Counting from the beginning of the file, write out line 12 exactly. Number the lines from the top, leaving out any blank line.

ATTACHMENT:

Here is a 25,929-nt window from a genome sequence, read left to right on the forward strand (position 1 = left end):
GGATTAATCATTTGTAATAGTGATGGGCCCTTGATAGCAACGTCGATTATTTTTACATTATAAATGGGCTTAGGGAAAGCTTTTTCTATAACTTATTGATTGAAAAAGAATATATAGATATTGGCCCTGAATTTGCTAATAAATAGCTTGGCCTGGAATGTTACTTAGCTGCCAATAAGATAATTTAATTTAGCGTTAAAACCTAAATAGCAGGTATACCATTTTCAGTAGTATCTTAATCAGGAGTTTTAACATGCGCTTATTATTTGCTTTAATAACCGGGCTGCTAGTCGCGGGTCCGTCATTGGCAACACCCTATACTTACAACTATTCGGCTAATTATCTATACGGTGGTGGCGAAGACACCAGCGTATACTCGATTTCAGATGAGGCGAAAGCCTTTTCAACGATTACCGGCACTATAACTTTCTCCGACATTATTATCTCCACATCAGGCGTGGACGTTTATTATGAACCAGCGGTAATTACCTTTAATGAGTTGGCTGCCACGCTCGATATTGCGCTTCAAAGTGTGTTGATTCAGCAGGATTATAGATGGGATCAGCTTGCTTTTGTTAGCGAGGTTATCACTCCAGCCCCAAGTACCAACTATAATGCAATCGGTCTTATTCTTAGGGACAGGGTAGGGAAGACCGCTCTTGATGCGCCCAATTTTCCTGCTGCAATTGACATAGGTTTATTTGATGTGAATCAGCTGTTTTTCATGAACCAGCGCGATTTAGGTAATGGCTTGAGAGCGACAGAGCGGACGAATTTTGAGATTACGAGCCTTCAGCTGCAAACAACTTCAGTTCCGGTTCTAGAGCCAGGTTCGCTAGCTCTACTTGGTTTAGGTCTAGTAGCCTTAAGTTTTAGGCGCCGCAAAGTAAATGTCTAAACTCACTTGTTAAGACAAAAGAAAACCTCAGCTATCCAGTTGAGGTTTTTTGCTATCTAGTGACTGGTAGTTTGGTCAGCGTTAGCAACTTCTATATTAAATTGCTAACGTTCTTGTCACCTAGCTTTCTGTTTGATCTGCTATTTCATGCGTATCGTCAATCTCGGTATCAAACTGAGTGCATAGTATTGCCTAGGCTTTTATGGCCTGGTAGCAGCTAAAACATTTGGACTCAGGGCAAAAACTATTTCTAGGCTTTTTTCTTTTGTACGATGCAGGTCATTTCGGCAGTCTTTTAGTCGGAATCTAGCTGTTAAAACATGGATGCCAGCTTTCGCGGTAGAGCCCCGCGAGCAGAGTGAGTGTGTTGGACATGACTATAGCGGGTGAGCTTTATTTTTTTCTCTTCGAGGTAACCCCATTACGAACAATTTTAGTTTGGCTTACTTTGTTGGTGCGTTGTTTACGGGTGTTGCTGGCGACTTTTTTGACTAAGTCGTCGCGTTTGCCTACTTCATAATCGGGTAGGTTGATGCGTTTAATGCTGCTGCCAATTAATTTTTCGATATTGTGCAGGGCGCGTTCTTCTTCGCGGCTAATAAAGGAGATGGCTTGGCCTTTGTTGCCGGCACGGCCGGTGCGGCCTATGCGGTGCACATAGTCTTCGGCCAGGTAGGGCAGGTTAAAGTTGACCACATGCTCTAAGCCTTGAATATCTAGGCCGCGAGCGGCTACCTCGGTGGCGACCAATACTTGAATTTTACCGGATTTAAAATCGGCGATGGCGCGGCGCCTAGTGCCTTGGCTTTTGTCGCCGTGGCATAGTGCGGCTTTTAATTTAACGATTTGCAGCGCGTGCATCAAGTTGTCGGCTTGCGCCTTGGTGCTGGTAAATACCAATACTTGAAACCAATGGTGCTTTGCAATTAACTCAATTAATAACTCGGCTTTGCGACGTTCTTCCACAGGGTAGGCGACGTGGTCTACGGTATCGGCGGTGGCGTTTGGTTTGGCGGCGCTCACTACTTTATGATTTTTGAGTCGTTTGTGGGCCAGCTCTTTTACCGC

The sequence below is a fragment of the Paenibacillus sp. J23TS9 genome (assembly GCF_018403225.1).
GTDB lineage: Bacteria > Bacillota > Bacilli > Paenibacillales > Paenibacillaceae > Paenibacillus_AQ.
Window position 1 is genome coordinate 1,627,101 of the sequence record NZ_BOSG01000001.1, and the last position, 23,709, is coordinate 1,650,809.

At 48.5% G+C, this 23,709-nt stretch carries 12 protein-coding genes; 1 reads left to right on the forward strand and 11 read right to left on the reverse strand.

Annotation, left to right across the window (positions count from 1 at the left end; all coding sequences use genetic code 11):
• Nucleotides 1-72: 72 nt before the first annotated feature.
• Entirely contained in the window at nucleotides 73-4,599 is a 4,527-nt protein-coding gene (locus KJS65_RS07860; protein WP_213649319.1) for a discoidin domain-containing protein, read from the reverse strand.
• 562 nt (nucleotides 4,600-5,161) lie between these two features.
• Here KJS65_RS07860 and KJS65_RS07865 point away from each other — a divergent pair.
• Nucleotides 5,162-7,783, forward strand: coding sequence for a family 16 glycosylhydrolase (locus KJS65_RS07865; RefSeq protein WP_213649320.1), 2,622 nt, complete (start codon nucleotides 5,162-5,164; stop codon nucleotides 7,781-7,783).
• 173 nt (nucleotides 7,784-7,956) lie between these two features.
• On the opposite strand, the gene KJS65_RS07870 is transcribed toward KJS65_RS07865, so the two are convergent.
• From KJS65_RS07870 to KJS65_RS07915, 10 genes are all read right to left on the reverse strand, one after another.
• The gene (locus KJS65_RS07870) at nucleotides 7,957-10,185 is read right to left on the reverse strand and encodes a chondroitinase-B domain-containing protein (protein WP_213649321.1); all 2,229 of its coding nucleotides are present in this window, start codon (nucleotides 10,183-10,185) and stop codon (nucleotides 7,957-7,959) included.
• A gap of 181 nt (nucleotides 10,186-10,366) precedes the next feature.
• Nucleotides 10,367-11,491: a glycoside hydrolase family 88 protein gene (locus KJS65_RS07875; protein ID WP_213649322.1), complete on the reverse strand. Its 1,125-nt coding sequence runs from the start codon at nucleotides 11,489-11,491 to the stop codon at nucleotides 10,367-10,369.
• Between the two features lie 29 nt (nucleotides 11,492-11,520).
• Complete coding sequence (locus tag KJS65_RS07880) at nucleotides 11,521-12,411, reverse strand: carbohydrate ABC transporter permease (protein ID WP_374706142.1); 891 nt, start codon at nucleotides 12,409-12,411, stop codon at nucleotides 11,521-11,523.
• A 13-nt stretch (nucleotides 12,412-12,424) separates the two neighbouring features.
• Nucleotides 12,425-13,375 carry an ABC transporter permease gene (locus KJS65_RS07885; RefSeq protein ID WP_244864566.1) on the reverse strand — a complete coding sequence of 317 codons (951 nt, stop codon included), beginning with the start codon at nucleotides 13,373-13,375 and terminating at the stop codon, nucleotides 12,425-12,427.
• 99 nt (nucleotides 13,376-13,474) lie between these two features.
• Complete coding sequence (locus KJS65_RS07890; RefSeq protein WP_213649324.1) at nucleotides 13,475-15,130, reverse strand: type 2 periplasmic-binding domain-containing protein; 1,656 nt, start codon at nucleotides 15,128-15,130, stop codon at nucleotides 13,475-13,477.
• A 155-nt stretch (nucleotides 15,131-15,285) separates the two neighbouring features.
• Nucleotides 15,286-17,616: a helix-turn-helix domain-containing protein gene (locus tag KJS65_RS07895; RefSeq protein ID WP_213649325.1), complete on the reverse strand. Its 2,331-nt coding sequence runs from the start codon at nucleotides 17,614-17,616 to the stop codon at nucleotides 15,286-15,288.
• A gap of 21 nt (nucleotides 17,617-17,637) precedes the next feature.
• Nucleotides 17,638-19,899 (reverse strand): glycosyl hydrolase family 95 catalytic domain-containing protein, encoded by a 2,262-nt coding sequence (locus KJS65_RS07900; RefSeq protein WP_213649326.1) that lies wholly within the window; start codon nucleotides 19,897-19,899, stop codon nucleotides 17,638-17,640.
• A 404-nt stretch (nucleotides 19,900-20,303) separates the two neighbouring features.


• Nucleotides 5,162-7,783, forward strand: coding sequence for a family 16 glycosylhydrolase (locus KJS65_RS07865; RefSeq protein WP_213649320.1), 2,622 nt, complete (start codon nucleotides 5,162-5,164; stop codon nucleotides 7,781-7,783).